Murderer

Disclaimer– Some folks may want to give this post a miss. This post contains fairly graphic descriptions of animal death. I have not spared many details in my description of killing animals on the farm (both processing and euthanizing). I do this not for shock value or because I’ve grown calloused, but because I want to present a real picture of what this work is like. Those of us that choose to eat meat have a responsibility to have an honest image of everything entailed.

 

Mornings on a farm are mixed blessings, Friday mornings more so than any other day. By Friday, I am exhausted. Non-farmers may not fully grasp what “exhausted” means to a farmer. I have a tension headache. Without fail. Every Friday. If I’m lucky and the weather has been properly distributed (not generally the case) I have worked four 12-16 hour days straight. On Wednesday or Thursday most of the year, I cap off 12 hours with a 4.5 hour teaching gig. If rain is forecasted for any day of the week, I have also worked 5-8 hours minimum (plus chores) the previous Sunday (my “day off”). Still, Friday mornings are a treat. I drink coffee and allow my dogs to break the cool stillness of the morning by stirring up the chickens and ducks while I take my time setting out feed and water, spending a few extra minutes with each set of animals.

 

On one lovely March morning (sunny and 45), I took my time examining our “Freedom Ranger” broilers, doing a quick spot health check as I moved our three 10×10 pasture pens by hand. I took in the classic bucolic scene of our chubby, but healthy meat birds scratching and basking in the sun, only to notice that one chicken was moving with his wings rather than his legs, one of which had to be broken. At this point, I had to make a decision. To wait or to act? A step forward, a deep breath, and a deft flick of the wrist. In a few seconds everything changes.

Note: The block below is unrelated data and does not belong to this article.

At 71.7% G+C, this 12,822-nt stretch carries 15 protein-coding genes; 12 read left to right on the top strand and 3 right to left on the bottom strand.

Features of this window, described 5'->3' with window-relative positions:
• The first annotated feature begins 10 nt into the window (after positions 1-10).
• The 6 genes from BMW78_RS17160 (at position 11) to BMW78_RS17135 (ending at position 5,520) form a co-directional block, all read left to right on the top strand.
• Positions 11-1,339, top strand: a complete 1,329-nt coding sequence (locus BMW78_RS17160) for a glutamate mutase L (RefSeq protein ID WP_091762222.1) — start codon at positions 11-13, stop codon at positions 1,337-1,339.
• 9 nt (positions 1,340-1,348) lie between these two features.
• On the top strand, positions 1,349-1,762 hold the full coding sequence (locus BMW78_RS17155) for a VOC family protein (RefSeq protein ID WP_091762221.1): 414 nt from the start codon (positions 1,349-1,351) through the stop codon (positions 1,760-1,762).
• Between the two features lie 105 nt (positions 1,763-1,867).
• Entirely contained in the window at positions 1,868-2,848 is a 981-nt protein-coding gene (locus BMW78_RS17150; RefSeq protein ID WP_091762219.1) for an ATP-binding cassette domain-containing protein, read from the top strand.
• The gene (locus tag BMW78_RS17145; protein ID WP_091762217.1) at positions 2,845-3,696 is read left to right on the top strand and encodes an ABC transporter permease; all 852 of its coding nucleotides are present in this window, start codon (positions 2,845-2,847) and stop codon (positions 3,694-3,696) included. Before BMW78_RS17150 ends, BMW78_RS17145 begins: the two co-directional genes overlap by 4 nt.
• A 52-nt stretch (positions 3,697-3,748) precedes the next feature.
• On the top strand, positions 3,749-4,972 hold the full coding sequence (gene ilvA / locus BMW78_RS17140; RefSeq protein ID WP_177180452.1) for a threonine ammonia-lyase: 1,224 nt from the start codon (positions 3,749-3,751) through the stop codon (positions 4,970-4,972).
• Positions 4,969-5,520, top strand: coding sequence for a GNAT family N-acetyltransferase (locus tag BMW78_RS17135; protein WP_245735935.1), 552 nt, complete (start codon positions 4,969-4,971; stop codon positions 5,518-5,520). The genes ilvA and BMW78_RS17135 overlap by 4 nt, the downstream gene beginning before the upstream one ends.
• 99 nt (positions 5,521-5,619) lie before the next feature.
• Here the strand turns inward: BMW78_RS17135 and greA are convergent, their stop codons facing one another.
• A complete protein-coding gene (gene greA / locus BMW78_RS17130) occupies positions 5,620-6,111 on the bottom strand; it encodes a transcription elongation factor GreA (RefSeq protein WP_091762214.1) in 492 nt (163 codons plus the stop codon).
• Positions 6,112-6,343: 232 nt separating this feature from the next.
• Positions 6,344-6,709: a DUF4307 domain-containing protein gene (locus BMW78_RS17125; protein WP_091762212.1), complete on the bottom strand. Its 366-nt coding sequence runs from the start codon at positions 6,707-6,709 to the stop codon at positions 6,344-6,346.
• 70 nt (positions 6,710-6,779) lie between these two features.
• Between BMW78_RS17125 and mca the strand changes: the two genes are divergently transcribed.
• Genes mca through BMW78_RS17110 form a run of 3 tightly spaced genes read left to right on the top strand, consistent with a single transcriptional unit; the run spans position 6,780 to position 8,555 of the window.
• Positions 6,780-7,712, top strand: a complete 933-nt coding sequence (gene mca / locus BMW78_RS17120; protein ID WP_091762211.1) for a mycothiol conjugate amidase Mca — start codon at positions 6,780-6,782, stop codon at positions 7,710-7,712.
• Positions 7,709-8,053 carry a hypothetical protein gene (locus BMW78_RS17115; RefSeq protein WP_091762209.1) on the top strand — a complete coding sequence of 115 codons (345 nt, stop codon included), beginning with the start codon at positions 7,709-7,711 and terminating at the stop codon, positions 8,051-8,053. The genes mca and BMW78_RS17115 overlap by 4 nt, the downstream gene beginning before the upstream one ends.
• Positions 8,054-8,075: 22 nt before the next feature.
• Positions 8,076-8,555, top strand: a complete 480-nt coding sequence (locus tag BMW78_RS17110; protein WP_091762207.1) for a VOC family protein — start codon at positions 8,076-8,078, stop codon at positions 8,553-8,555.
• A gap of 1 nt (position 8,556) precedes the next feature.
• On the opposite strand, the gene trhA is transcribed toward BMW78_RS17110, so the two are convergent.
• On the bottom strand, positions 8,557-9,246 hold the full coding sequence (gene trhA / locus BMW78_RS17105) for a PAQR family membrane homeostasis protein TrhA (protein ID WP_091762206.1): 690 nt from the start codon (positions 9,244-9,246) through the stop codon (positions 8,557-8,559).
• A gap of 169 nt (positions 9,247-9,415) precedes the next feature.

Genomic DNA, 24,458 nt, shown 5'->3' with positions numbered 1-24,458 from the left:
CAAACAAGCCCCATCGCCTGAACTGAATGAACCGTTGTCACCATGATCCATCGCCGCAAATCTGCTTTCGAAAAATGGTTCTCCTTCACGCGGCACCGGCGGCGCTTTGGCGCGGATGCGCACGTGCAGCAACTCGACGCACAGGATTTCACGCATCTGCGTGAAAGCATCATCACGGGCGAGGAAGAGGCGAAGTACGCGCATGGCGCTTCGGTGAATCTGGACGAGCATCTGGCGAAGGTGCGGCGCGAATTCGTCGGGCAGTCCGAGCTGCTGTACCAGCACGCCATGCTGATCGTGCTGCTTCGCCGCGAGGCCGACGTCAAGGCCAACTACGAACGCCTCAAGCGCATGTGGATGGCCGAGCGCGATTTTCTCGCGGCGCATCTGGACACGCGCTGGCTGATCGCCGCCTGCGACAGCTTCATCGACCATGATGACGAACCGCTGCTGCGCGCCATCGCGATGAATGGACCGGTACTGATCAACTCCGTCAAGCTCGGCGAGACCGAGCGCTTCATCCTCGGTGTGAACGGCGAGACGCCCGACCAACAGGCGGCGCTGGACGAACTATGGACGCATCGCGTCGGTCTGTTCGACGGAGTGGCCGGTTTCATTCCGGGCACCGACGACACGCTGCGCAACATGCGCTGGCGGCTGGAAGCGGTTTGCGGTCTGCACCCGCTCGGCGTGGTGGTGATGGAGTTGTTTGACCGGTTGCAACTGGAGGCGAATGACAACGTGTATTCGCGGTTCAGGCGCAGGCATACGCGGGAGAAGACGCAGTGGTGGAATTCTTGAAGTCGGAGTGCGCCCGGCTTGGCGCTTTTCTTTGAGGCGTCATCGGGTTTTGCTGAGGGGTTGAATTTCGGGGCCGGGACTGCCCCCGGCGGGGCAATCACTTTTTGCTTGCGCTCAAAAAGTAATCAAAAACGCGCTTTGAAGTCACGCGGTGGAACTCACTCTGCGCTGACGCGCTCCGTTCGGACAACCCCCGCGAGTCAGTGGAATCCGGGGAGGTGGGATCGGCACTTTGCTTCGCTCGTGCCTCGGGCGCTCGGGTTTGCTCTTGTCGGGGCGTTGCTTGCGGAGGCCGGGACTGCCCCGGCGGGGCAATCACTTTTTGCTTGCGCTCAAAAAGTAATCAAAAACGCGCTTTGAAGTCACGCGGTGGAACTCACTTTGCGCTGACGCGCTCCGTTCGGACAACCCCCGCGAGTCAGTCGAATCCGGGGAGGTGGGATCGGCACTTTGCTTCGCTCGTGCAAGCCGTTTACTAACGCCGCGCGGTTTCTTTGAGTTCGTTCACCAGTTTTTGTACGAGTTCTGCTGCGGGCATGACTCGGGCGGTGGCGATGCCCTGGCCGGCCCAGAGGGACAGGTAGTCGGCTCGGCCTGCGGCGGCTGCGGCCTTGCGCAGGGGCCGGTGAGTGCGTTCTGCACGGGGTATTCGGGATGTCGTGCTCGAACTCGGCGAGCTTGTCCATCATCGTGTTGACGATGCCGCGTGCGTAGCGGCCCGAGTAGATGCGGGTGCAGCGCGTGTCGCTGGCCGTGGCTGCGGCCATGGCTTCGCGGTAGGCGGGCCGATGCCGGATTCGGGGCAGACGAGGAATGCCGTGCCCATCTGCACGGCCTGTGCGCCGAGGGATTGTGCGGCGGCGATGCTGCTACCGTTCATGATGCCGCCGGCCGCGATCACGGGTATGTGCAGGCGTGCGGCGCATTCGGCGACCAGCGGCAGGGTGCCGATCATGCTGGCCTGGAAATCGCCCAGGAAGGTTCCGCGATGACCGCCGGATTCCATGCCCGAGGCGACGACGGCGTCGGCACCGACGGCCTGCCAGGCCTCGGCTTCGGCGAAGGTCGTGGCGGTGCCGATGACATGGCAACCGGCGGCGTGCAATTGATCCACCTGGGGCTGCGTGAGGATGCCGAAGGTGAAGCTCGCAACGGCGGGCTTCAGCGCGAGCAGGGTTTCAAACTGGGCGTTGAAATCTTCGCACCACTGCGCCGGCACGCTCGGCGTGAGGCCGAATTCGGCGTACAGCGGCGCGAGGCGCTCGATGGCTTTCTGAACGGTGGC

The idea of executing a chicken by hand must sound terribly barbaric. Most livestock farmers I know keep a .22 rifle handy for these occasions. Driving so often into Memphis to teach or for market, I cannot afford to do so as it increases the likelihood that I will forget it is there, thereby leaving a gun in my inevitably unlocked truck. Also, believe it or not, outside of hunting I have never been quite comfortable around guns. I do carry a knife, but this is both impractical and dangerous for the task if you are alone. So, I did it the way people have done it since the domestication of the chicken. And just like that, I reminded myself what I truly am, a murderer.

 

It is probably unwise to reveal that I am morally conflicted about killing animals. After all, it is my job. I raise animals for meat, and I would very much like for people to continue to purchase that meat from me. Among locavores there is an orthodoxy that holds that if an animal has lived a happy life and can be killed with a minimal amount of suffering one is, morally, in the clear to eat that animal. It is, I think, just a bit more complex than all that.

 

I feel badly every time I kill an animal, even when I truly believe it is the correct decision. The morning I killed the chicken with a broken leg, I acted out of compassion. Had I chosen to go to the house and grab a gun, it would likely have been pecked to death and eaten by its compatriots as chickens are both omnivores and opportunists. Had I segregated it from the other chickens, it would have died slowly as even slow growing heritage chickens grow much too quickly to recover from a broken leg. And let’s be honest, there is no such thing as a vet visit for a meat chicken, unless you have customers willing to pay $75 for a 4.5lb chicken. We run the type of operation where euthanasia is relatively rare. We take every health and safety precaution we can, but I refuse to watch an animal suffer unnecessarily. So, I did what I think any compassionate farmer would do, I killed it quickly and tried to move on with my day, partially bothered by the ease with which I killed it, partially bothered by the fact that its death would not now be followed by the exchange of its meat for money.